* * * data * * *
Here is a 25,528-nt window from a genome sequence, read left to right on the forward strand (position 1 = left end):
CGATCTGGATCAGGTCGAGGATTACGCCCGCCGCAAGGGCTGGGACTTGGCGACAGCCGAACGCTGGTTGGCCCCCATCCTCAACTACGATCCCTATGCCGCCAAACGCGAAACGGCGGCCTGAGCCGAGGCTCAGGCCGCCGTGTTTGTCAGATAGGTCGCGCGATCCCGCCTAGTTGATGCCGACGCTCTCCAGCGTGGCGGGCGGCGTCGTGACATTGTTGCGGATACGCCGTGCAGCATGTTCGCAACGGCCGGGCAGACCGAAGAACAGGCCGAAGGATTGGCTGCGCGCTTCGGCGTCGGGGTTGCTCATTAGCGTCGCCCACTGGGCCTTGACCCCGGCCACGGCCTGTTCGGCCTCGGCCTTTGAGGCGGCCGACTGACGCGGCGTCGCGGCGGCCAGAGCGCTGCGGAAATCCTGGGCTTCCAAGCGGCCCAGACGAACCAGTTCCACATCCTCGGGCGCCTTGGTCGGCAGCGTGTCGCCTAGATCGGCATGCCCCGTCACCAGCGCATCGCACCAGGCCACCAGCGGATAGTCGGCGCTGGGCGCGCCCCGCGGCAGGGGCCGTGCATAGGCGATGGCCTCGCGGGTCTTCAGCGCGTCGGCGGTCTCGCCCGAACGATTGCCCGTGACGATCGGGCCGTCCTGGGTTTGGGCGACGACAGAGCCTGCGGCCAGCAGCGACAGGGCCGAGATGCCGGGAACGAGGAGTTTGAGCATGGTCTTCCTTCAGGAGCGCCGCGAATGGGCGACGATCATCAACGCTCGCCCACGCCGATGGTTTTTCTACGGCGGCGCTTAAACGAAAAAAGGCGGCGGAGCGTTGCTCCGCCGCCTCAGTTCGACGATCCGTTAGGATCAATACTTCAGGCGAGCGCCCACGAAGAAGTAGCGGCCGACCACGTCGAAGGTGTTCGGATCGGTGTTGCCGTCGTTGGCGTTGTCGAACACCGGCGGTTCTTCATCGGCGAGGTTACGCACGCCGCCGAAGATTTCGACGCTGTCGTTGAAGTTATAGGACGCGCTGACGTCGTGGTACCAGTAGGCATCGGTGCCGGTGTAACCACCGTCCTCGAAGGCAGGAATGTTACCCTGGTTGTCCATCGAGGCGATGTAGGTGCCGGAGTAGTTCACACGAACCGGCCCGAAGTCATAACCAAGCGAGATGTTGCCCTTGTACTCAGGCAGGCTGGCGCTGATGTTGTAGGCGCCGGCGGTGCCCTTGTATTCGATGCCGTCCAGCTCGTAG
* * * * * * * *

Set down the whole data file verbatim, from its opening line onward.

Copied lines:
Here is a 25,528-nt window from a genome sequence, read left to right on the forward strand (position 1 = left end):
CGATCTGGATCAGGTCGAGGATTACGCCCGCCGCAAGGGCTGGGACTTGGCGACAGCCGAACGCTGGTTGGCCCCCATCCTCAACTACGATCCCTATGCCGCCAAACGCGAAACGGCGGCCTGAGCCGAGGCTCAGGCCGCCGTGTTTGTCAGATAGGTCGCGCGATCCCGCCTAGTTGATGCCGACGCTCTCCAGCGTGGCGGGCGGCGTCGTGACATTGTTGCGGATACGCCGTGCAGCATGTTCGCAACGGCCGGGCAGACCGAAGAACAGGCCGAAGGATTGGCTGCGCGCTTCGGCGTCGGGGTTGCTCATTAGCGTCGCCCACTGGGCCTTGACCCCGGCCACGGCCTGTTCGGCCTCGGCCTTTGAGGCGGCCGACTGACGCGGCGTCGCGGCGGCCAGAGCGCTGCGGAAATCCTGGGCTTCCAAGCGGCCCAGACGAACCAGTTCCACATCCTCGGGCGCCTTGGTCGGCAGCGTGTCGCCTAGATCGGCATGCCCCGTCACCAGCGCATCGCACCAGGCCACCAGCGGATAGTCGGCGCTGGGCGCGCCCCGCGGCAGGGGCCGTGCATAGGCGATGGCCTCGCGGGTCTTCAGCGCGTCGGCGGTCTCGCCCGAACGATTGCCCGTGACGATCGGGCCGTCCTGGGTTTGGGCGACGACAGAGCCTGCGGCCAGCAGCGACAGGGCCGAGATGCCGGGAACGAGGAGTTTGAGCATGGTCTTCCTTCAGGAGCGCCGCGAATGGGCGACGATCATCAACGCTCGCCCACGCCGATGGTTTTTCTACGGCGGCGCTTAAACGAAAAAAGGCGGCGGAGCGTTGCTCCGCCGCCTCAGTTCGACGATCCGTTAGGATCAATACTTCAGGCGAGCGCCCACGAAGAAGTAGCGGCCGACCACGTCGAAGGTGTTCGGATCGGTGTTGCCGTCGTTGGCGTTGTCGAACACCGGCGGTTCTTCATCGGCGAGGTTACGCACGCCGCCGAAGATTTCGACGCTGTCGTTGAAGTTATAGGACGCGCTGACGTCGTGGTACCAGTAGGCATCGGTGCCGGTGTAACCACCGTCCTCGAAGGCAGGAATGTTACCCTGGTTGTCCATCGAGGCGATGTAGGTGCCGGAGTAGTTCACACGAACCGGCCCGAAGTCATAACCAAGCGAGATGTTGCCCTTGTACTCAGGCAGGCTGGCGCTGATGTTGTAGGCGCCGGCGGTGCCCTTGTATTCGATGCCGTCCAGCTCGTAG